Cameron Browne (2009)

Lava is an abstract strategy game in which two or three players strive to make blobs... but not of their colour!


Players: The two-player game is played between Red and Green. The three-player game is played between Red, Green and Blue.

Pieces: There are three types of dice as shown in Figure 1. Each die is a red, green or blue cube with four opposing corners in enemy colours (two each). A standard set has 16 dice of each type for a total of 48 pieces.

Figure 1.  The three types of dice.

Start: Red starts by placing a dice face showing all three colours in the centre of the playing area.

Figure 2.  Opening move.

Play: Players then take turns adding a die adjacent to at least one existing die such that edge colours match all neighbouring edges and corners. Only the uppermost faces have to match.

For example, Figure 3 shows a move forbidden due to a corner colour clash.

Figure 3.  Corner colour clashes are forbidden.

Auto Moves: If a placement creates a concave corner that matches only on dice face in one rotation, then that dice face is also played as part of the move. For example, move m in Figure 4 creates a concave corner c at which only one dice face in one rotation m' will fit; that dice face is also played as part of the turn.

Figure 4.  Move m triggers auto move m'.

Rule of thumb: Any concave corner at which all three colours meet constitutes an auto move.

Each auto move may trigger subsequent auto moves that turn.

Aim: A players loses by completing a closed blob of their colour. A player loses if an open blob of their colour extends 8 or more tiles in any direction (counting necks). A player wins if they complete a closed blob of any other colour or if they are the last surviving player.

For example, Figure 5 shows a game with a closed Blue blob. The outcome of this game depends on who completed the blob; if Red or Green then they win the game, else if Blue (three-player game) then they lose.

Figure 5.  A closed Blue blob.

If the tiles run out before a player wins then the game is drawn.

Three-Player Game: Played as per the rules above. A player's tiles are not removed when they are eliminated from a game.


In the two-player game, Blue is a neutral colour that either player may use to win (as shown in Figure 5).

A winning or losing blob may be of any size or shape, as long as it is closed.

The gap shown in Figure 3 does not constitute an auto move as only two colours face into the gap; either of two dice face rotations may be played there.

Each die has three unique faces, for example the Red die has unique faces {gRg, bRb, gRb}. These may exist in eight unique rotations, hence there are 24 unique rotations over all three dice types, labelled {a..x} for convenience.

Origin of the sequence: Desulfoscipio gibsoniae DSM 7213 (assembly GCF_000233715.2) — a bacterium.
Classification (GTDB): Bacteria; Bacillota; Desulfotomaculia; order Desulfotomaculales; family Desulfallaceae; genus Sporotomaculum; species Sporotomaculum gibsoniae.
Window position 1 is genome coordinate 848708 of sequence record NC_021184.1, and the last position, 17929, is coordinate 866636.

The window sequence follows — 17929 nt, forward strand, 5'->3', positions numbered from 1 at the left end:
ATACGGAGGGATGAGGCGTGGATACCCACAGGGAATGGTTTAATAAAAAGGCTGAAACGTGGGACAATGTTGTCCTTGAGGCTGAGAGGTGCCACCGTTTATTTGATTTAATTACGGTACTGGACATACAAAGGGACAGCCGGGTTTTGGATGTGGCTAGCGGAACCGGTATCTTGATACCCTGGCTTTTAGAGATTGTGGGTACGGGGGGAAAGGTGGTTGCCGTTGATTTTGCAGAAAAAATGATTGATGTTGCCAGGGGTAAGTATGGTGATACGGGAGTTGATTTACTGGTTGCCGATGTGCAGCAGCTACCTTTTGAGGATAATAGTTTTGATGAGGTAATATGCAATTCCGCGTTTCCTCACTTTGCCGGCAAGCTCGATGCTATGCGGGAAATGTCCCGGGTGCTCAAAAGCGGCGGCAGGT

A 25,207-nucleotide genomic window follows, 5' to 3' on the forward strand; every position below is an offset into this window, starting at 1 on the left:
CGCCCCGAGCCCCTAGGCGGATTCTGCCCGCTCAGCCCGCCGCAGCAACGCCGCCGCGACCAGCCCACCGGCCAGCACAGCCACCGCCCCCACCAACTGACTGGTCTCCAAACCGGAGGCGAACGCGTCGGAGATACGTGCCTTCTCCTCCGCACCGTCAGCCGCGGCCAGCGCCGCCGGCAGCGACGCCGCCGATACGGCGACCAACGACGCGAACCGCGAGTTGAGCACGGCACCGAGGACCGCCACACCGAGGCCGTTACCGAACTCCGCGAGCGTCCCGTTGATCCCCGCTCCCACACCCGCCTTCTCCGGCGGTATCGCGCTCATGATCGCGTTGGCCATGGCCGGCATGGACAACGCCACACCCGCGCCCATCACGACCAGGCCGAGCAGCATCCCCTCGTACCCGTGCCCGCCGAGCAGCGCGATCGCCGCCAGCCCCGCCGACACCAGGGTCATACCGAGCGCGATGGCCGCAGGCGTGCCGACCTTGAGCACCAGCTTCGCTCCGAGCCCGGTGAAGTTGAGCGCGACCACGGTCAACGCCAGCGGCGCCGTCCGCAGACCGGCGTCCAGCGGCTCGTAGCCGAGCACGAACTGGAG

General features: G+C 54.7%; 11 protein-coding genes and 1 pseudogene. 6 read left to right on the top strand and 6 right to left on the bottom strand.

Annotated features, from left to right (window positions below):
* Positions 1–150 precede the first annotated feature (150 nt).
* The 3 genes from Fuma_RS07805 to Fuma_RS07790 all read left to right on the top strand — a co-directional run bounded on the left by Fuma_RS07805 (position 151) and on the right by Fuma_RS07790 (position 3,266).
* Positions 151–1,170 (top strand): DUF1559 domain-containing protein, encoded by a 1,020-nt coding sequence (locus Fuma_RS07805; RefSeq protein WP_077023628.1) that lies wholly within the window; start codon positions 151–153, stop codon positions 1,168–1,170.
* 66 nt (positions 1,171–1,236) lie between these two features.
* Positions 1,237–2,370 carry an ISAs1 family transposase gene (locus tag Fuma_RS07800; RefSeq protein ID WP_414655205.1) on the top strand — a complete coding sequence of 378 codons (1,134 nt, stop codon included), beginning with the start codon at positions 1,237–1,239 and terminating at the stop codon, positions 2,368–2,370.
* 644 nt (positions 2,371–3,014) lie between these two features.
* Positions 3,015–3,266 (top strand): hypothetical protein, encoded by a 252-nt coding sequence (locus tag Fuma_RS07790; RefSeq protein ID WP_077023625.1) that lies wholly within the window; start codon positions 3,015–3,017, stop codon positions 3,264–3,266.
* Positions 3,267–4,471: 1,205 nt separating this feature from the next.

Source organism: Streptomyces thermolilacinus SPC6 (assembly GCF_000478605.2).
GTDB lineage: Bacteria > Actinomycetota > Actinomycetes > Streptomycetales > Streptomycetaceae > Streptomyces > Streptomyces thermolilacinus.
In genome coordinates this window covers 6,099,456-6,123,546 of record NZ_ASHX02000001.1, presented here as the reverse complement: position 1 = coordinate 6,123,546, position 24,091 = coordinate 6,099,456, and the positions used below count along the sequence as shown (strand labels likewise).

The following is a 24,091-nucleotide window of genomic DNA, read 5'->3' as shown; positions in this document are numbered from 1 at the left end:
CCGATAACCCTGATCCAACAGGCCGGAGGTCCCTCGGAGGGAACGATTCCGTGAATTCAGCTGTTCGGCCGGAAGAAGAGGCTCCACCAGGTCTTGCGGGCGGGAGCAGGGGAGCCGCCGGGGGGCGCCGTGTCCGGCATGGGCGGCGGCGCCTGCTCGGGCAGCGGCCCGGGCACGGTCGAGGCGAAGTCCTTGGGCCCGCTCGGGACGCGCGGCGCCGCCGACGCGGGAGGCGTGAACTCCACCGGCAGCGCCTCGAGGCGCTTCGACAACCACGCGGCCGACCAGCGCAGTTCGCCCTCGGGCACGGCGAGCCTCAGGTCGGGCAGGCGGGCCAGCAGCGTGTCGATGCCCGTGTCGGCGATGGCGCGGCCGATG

Figure 6.  The 24 unique rotations.

The game could be played with tiles rather than dice, however the dice design has a number of advantages as it:
•  Reduces the number of different piece types from nine tiles to three dice.
•  Makes it easier for players to find pieces of their colour hence the exact face they want.
•  Means that one particular tile (face) will not run out before the others.
•  Allows the possibility of rolling the dice each turn to introduce a gambling element (see Variants section).
•  Allows the possibility of 3D stacking games not yet devised.

The dice have an inherent 1:1:4 colour bias as each die has two unique two-coloured faces and four similar three-coloured faces. For example, each Red die has two different two-coloured faces {gRg} and {bRb}, but four identical three-coloured faces {gRb, gRb, gRb, gRb}, as shown in Figure 7.

Figure 7.  The six Red dice faces.

It is not yet certain whether this 1:1:4 distribution approximates the usage of face types in the average game or not. The three-coloured faces make good defensive plays and are always used to fill the auto moves, however players must use two-coloured faces for Lava that they wish to extend but keep closable (explained shortly).

Strategy and Tactics

Consider the Blue blob shown in Figure 5, which has a neck that passes through a two-coloured face {gBg}. It turns out that for a blob to remain closable, every neck within the blob must pass through two-coloured faces of the same two colours; necks passing through three-coloured faces are flanked by two different colours that can never join to enclose the blob. This does not apply to neckless Lava, i.e. simple circles.

It is therefore a good defensive move to spoil open Lava that you don't want closed (i.e. of your colour) by extending them with three-coloured faces.


Tumbling Dice: Rather than playing the face of their choice, players must roll their die each turn to determine which face to play.

This introduces a random probabilistic element that could add some extra spice to the game. For example, a player may have to weigh up the risks and benefits of a move that gives them a 2 in 9 chance of winning on their next turn but a 1 in 6 chance of losing if the opponent makes a lucky roll beforehand.

The 1:1:4 colour bias inherent in the dice becomes very important in this version of the game.


Lava piece design and rules by Cameron Browne and copyright (c) Cyberite Ltd 2009.

Each die face is a tritone Truchet-like tile.

Lava can be played on Richard's PBeM server, please check out the help file for more details and challenge me (camb) to a game any time.

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Site designed by Cameron Browne © 2009.